--
Pete Cresswell

Add pictures here
<% if( /^image/.test(type) ){ %>
<% } %>
<%-name%>
Add image file
Upload

We have had chipped cards in Europe for the past ten years. Problem for USAians when they come here.
Not foolproof though. The crooks have found ways round them. Mostly involving micro-cameras and fake fronts to cash machines. But a lot more difficult for them.
Add pictures here
<% if( /^image/.test(type) ){ %>
<% } %>
<%-name%>
Add image file
Upload
On 02/10/14 12:22 pm, Moe DeLoughan wrote:

In advance of our European vacation a little more than a year ago a major US bank replaced our original card by one with a chip. Perhaps many (all?) US banks already have the ability to issue such cards if they are requested.
Perce
Add pictures here
<% if( /^image/.test(type) ){ %>
<% } %>
<%-name%>
Add image file
Upload
On 2/10/2014 1:51 PM, Percival P. Cassidy wrote:

They do. They haven't wanted to, because it costs money. Now that the Target data breach is costing them piles of money and making them look incompetent or stupid as well (by choosing not to implement more secure cards), they're willing to make the transition to the new cards.
The reason I posted this is because of last week's thread on RFID chips in credit cards, with the paranoid saying they were gonna refuse those cards. Well, it looks like by 2016 your choice will be a chipped card, or no card at all.
Add pictures here
<% if( /^image/.test(type) ){ %>
<% } %>
<%-name%>
Add image file
Upload

You need to confirm that your card is Chip & Pin and not Chip & Signature. Europe uses Chip & Pin, although mag stripe cards will work at most registers but not kiosks or petrol pumps.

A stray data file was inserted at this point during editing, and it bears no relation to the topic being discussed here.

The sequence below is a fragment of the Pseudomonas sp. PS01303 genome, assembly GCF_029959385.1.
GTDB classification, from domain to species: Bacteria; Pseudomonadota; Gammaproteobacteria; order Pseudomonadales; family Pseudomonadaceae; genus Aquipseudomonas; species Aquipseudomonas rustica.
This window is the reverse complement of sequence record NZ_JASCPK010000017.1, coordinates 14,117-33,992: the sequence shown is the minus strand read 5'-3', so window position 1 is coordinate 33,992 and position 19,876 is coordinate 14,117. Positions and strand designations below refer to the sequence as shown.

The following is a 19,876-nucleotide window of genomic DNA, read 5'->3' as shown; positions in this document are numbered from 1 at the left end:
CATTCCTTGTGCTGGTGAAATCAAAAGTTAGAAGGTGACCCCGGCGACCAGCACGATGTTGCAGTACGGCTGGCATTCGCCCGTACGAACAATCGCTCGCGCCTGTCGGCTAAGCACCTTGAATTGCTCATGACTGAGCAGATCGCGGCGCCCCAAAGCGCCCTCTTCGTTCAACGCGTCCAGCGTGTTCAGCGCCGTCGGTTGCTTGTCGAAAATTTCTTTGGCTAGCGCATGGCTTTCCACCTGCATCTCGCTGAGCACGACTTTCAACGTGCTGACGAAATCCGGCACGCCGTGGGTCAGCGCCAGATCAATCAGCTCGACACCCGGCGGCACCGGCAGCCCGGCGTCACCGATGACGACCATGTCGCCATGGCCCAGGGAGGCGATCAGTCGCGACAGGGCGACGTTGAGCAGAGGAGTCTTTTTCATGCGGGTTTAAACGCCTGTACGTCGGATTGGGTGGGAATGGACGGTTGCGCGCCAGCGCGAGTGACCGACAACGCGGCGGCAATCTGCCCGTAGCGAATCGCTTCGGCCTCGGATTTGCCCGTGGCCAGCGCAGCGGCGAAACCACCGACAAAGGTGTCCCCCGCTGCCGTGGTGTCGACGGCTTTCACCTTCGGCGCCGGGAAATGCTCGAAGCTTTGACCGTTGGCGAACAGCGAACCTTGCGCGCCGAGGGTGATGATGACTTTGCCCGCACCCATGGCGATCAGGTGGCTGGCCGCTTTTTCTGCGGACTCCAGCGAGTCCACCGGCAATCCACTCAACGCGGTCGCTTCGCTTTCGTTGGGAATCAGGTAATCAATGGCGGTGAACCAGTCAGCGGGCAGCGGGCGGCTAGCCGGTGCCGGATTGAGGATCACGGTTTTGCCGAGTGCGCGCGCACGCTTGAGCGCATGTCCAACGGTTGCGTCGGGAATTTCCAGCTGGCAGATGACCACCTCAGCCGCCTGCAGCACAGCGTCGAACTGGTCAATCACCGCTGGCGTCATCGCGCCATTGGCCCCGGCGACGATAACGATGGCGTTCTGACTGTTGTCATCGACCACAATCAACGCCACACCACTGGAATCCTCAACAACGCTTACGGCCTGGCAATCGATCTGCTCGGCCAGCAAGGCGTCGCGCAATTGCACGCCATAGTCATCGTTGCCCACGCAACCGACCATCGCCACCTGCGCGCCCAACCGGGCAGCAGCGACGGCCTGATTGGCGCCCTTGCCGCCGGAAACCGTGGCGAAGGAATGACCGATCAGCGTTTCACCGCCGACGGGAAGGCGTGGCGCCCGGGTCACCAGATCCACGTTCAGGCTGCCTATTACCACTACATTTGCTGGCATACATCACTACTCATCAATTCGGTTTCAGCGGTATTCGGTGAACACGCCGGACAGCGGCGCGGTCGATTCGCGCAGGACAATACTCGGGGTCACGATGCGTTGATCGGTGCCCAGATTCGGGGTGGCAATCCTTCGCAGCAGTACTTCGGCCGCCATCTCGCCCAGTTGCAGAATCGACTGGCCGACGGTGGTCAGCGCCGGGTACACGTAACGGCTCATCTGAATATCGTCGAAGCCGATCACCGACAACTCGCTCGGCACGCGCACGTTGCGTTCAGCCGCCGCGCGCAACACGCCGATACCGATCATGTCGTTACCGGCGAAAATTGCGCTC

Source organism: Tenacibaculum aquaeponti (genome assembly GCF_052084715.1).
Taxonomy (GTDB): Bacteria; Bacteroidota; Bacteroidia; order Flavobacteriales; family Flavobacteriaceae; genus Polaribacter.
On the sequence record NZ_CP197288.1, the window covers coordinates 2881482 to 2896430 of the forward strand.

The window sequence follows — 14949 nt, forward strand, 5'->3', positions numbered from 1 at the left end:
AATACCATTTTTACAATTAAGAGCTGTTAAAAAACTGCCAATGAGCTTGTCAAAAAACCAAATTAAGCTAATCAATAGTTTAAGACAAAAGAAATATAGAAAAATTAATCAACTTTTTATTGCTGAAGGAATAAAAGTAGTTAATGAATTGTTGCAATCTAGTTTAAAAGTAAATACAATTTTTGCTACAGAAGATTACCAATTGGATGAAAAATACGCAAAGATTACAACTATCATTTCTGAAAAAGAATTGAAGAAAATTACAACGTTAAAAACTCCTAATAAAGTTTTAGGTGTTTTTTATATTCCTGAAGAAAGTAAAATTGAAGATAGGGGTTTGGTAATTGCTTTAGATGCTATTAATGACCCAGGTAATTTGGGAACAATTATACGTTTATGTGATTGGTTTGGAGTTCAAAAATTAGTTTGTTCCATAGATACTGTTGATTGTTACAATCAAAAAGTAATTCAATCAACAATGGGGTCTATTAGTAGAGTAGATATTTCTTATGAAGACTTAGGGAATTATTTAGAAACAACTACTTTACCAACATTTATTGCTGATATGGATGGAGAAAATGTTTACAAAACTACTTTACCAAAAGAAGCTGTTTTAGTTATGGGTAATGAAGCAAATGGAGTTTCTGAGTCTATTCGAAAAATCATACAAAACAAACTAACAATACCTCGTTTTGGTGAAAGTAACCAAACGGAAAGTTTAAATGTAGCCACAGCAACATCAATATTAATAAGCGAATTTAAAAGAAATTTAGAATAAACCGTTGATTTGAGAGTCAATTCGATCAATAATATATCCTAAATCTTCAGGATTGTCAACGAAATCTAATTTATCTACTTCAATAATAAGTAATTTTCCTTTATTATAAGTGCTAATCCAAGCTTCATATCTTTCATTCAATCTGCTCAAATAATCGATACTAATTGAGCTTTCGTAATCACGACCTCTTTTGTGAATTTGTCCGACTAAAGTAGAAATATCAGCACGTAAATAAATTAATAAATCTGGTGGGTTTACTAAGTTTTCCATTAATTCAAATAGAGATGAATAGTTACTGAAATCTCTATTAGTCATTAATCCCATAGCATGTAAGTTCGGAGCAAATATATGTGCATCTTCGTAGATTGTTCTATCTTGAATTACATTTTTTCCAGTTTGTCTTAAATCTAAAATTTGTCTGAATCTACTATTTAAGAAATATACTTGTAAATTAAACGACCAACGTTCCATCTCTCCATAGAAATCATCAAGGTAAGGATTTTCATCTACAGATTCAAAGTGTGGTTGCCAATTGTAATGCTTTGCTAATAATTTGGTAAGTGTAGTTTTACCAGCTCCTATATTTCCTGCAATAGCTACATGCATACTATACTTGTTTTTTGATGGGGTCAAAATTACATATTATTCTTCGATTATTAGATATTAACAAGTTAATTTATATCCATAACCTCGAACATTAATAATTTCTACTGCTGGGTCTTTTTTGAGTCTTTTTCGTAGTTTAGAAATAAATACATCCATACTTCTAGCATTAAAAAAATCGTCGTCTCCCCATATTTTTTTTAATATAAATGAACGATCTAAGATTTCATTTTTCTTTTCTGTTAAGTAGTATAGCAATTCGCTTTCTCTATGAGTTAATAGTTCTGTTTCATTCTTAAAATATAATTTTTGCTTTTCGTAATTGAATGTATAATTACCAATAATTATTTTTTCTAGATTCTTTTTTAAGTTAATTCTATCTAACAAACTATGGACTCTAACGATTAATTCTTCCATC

Chip & Signature was a half-arsed implementation done by a few card issuers in the US and doesn't work at very many locations.
Add pictures here
<% if( /^image/.test(type) ){ %>
<% } %>
<%-name%>
Add image file
Upload
On 2/10/2014 9:26 PM, Arthur Conan Doyle wrote:

I've been confused about that very issue. My financial institution issued a Pin and Chip credit card to me early this year that I've used in 5 different countries on 2 continents. I've experienced 3 different scenarios using the card. (1) I put the card into the reader, verified the transaction and amount on the reader's screen, the merchant did his thing on his keyboard, and the transaction was completed without a request for a PIN OR a signature; (2) as above, except a receipt was printed out which required my signature without any inquiry from the merchant about a PIN or a signature; or (3) the merchant or the card reader requested a PIN but gave the alternative to allow me to complete the purchase by signing the receipt rather than entering the PIN. My financial institution said that in general, I should not need to enter the PIN unless I'm using the card at an ATM (which I would never do on account of the punitive interest rates and fees that type of transaction incurs.) Any insights why I've encountered these 3 different scenarios?